The rebels find this Frankencracy to be an intolerable situation and are rebelling. Since this is the back-plot for the entire comic book series, the rebellion faces a constant uphill battle. Otherwise the series would be over half-way through the first issue of the comic book.
"Immortality" means being partially or fully immune to dying from old age. You can still die from starvation, being blown out an airlock with no spacesuit, or being drilled between the eyes by a laser rifle.
"Invulnerability" on the other hand is being remarkably difficult to kill with clubs, swords, or firearms. Having a body composed of diamond, Wolverine-levels of regeneration, resurrection like Count Dracula, that sort of thing.
Having one of these abilities does not necessarily mean you have the other. TV Tropes calls having both Complete Immortality.
Immortality is a perennial favorite, since practically nobody wants to die. I'm not kidding. The concept dates back at least to the The Epic of Gilgamesh (circa 2100 BCE) the earliest surviving great work of literature.
The techniques vary, some are from machines, some are from exotic drugs.
For one thing, unless you pass laws about term limits and maximum age of political office, you've suddenly got a gerontocracy on your hands.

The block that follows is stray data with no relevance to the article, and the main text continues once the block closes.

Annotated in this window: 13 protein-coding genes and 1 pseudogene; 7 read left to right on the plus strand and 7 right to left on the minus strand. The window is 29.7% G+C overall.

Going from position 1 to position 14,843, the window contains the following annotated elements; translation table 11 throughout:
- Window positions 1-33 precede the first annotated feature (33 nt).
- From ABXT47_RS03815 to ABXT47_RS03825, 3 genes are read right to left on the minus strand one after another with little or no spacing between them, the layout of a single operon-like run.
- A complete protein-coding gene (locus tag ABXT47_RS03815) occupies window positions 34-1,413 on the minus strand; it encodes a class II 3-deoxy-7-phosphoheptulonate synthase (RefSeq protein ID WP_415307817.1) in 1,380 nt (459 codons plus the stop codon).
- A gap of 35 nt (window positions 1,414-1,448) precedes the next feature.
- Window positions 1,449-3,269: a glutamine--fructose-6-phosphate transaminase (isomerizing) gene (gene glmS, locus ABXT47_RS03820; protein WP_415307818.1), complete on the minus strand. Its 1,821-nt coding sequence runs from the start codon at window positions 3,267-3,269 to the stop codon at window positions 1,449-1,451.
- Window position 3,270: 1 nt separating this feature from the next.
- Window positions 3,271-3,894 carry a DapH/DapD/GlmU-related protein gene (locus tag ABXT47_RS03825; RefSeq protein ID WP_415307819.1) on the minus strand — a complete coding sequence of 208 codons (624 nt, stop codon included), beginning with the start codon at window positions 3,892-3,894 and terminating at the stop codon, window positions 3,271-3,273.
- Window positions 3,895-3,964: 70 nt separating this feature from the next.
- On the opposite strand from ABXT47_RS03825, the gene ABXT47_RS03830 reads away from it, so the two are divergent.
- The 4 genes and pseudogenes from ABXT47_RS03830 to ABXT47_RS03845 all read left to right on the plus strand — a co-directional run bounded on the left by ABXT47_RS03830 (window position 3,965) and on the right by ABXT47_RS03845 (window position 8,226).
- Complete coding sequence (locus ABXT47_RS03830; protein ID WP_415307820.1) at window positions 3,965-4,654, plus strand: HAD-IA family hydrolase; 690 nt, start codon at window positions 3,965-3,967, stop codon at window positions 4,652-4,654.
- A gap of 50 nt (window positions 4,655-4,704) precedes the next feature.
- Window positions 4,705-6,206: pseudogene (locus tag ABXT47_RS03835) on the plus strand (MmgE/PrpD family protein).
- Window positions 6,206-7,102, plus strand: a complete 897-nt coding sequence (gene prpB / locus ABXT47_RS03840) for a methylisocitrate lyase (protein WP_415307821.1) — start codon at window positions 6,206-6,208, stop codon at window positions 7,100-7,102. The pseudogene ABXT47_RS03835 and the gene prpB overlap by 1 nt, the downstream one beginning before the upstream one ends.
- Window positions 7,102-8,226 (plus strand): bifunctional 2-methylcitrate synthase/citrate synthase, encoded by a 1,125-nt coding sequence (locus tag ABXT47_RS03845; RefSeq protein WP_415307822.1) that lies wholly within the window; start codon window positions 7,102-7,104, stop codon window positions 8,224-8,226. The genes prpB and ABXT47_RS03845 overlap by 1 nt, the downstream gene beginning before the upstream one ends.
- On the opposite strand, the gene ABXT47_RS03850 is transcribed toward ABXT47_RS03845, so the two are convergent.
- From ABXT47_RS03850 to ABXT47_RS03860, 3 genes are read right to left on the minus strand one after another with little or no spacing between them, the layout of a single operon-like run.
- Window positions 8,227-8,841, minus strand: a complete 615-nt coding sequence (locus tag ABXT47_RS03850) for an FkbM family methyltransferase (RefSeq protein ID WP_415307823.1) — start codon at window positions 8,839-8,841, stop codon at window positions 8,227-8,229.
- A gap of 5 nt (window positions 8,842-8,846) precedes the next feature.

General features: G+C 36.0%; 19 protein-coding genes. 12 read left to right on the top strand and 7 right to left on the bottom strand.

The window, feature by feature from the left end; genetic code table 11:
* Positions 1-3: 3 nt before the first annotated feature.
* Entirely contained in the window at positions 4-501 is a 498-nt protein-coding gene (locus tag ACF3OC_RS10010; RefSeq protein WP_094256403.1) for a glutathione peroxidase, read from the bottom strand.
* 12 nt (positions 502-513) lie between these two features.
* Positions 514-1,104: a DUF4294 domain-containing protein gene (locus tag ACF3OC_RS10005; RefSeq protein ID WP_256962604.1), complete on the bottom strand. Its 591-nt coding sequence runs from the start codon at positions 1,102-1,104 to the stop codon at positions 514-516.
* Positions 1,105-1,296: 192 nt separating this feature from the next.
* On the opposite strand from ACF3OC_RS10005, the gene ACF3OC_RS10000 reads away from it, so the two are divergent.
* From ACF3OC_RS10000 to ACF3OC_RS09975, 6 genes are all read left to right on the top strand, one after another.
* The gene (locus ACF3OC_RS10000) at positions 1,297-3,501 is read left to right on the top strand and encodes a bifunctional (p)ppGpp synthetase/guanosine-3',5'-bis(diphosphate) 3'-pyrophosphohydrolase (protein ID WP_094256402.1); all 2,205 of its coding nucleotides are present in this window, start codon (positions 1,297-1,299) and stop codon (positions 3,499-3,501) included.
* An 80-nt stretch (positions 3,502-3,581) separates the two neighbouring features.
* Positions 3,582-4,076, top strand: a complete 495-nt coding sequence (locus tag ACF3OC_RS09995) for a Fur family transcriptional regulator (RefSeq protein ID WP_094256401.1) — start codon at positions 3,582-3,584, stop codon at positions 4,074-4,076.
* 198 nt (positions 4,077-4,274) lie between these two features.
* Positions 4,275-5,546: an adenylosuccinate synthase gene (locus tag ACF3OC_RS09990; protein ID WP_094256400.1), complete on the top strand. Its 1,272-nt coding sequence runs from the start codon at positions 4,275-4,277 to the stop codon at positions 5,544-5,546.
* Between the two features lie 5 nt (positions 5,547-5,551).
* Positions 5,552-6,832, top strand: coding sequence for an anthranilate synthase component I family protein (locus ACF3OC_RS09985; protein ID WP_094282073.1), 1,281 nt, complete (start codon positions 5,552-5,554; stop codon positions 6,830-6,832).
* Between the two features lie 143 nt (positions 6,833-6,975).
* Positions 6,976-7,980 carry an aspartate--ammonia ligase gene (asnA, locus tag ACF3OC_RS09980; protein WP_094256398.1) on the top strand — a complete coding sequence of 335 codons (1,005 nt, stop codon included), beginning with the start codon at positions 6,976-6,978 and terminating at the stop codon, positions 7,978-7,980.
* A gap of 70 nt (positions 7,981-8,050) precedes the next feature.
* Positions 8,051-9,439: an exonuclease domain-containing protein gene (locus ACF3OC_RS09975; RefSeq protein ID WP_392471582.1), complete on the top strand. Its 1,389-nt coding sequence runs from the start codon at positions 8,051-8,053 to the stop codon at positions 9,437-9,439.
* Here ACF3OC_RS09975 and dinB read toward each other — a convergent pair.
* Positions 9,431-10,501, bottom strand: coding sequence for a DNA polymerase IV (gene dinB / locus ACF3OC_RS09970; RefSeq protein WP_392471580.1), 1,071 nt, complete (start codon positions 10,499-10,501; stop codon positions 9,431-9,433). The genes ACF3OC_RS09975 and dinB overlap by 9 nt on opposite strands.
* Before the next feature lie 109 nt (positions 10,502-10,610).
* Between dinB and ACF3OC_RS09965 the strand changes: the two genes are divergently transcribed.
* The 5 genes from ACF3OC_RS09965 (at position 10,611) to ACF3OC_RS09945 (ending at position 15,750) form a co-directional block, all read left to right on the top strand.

For another, if the lifespan lengthens to past about 500 years or so, you'd better limit the number of children allowed to a family or overpopulation will make a reappearance. Once you have death control you have to have birth control or you'll be standing on Zanzibar. Logically, the reason any species has the ability to procreate is because they are mortal. Otherwise the species would go extinct. Remove the mortality and you remove the need for procreation.
Naturally, this becomes less acute if immortality is not for everyone, but just for a privileged few. Even if that spoil-sport Immanual Kant says it is immoral to do something that is only bad if everybody does it.